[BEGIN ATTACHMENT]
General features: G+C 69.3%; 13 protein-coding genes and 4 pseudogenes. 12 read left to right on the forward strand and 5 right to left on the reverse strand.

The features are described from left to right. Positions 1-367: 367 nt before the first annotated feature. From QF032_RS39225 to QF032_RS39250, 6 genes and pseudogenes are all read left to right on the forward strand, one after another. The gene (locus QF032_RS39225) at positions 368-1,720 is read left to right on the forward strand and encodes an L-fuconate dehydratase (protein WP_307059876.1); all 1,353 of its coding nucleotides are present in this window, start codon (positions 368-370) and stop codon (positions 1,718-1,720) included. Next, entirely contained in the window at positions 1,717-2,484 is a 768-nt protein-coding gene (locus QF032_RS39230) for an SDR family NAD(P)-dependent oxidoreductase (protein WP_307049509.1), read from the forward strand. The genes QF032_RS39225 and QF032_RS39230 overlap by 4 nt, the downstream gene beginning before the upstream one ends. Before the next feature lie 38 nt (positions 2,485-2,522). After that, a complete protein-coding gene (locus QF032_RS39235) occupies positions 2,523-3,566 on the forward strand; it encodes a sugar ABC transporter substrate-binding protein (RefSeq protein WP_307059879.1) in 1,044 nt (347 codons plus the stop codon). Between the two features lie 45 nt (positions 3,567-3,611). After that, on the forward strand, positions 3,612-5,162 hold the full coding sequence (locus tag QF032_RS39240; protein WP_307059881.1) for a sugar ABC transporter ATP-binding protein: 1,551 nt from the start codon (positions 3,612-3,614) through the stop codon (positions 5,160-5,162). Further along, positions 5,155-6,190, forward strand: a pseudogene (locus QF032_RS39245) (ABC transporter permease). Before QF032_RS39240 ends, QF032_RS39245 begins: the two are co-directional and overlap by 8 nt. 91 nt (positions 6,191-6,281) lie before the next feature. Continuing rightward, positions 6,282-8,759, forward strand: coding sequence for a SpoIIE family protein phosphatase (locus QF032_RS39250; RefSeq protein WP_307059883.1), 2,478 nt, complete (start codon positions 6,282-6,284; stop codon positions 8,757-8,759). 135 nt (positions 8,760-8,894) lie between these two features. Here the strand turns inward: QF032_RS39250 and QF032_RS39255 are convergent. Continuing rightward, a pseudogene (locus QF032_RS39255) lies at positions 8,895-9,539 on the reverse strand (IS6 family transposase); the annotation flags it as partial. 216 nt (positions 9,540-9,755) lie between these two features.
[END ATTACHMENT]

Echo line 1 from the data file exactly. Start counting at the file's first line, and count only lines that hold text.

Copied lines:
General features: G+C 69.3%; 13 protein-coding genes and 4 pseudogenes. 12 read left to right on the forward strand and 5 right to left on the reverse strand.